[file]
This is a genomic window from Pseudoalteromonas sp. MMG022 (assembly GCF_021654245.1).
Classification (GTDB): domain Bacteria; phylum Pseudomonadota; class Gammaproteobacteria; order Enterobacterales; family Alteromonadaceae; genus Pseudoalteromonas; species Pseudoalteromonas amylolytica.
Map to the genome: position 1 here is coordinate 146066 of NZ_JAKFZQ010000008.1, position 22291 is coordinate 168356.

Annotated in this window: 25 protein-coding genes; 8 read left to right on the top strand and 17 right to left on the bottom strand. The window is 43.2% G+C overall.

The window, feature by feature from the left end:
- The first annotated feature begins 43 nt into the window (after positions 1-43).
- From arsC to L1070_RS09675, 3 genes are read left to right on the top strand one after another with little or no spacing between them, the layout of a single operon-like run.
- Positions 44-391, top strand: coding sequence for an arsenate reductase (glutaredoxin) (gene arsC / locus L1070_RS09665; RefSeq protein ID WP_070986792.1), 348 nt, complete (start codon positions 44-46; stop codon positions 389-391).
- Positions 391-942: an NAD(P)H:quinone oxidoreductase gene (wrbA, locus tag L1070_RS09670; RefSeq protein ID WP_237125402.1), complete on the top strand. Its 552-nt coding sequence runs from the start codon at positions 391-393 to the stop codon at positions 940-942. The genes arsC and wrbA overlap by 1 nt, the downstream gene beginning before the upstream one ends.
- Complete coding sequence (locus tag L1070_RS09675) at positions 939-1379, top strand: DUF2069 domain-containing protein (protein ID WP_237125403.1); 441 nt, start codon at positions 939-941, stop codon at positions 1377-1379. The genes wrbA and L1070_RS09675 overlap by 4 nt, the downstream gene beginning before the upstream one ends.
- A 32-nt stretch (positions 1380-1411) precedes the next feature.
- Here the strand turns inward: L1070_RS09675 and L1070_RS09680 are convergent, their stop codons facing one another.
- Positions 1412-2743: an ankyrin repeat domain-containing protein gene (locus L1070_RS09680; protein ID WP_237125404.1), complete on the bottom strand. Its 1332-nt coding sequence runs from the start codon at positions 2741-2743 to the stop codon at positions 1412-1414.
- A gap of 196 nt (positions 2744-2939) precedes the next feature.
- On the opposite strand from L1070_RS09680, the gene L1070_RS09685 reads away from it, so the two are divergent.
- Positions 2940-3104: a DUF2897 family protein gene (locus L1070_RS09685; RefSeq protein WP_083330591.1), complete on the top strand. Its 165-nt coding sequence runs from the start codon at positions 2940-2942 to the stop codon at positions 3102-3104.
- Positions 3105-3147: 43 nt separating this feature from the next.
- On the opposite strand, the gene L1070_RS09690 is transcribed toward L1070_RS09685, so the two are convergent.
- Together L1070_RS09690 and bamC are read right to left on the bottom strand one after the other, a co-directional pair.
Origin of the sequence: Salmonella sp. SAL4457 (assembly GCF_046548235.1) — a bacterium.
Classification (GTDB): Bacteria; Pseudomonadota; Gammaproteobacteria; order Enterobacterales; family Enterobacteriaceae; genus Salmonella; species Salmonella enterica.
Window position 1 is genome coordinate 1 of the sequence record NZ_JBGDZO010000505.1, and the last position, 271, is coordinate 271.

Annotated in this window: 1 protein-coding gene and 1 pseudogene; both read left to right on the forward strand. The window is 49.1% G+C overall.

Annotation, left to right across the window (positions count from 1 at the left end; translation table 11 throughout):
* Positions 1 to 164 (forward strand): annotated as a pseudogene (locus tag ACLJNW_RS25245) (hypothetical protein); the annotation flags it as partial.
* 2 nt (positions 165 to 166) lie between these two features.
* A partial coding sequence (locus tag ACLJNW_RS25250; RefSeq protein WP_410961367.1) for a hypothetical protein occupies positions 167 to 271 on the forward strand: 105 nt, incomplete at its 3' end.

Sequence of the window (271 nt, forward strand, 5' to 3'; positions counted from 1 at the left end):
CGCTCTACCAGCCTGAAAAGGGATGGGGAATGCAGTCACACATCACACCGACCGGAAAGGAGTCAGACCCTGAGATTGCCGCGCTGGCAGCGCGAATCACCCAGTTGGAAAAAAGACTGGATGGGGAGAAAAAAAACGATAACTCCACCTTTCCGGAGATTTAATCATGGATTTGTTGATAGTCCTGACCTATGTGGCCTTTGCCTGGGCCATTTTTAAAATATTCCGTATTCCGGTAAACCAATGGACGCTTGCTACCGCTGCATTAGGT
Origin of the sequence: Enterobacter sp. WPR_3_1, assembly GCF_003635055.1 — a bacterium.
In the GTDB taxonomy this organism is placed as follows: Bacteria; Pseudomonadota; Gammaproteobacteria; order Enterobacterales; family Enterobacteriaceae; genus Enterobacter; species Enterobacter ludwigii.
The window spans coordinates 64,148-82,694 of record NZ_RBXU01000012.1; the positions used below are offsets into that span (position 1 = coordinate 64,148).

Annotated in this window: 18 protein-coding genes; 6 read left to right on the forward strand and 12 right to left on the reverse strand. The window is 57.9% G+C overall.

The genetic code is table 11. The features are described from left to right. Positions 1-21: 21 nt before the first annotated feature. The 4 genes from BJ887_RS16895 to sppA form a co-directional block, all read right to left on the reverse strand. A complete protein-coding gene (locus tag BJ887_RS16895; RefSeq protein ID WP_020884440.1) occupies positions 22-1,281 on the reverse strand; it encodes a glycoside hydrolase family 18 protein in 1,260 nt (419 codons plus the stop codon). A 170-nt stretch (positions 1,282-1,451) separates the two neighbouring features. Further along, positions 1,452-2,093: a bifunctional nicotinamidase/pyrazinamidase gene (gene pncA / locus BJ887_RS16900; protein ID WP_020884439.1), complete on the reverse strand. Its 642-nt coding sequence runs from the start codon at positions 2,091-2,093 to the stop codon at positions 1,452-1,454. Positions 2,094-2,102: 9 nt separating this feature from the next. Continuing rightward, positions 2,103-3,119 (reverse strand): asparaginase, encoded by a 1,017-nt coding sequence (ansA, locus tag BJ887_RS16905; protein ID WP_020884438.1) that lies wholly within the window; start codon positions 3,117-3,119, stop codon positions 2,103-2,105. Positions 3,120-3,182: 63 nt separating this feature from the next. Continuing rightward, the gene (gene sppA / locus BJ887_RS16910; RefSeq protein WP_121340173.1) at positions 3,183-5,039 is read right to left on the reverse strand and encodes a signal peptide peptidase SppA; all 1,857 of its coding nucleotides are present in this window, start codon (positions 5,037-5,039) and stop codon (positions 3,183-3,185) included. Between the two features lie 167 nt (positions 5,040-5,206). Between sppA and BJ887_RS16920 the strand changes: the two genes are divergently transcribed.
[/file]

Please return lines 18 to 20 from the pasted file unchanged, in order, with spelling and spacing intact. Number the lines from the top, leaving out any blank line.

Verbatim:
- On the opposite strand, the gene L1070_RS09690 is transcribed toward L1070_RS09685, so the two are convergent.
- Together L1070_RS09690 and bamC are read right to left on the bottom strand one after the other, a co-directional pair.
Origin of the sequence: Salmonella sp. SAL4457 (assembly GCF_046548235.1) — a bacterium.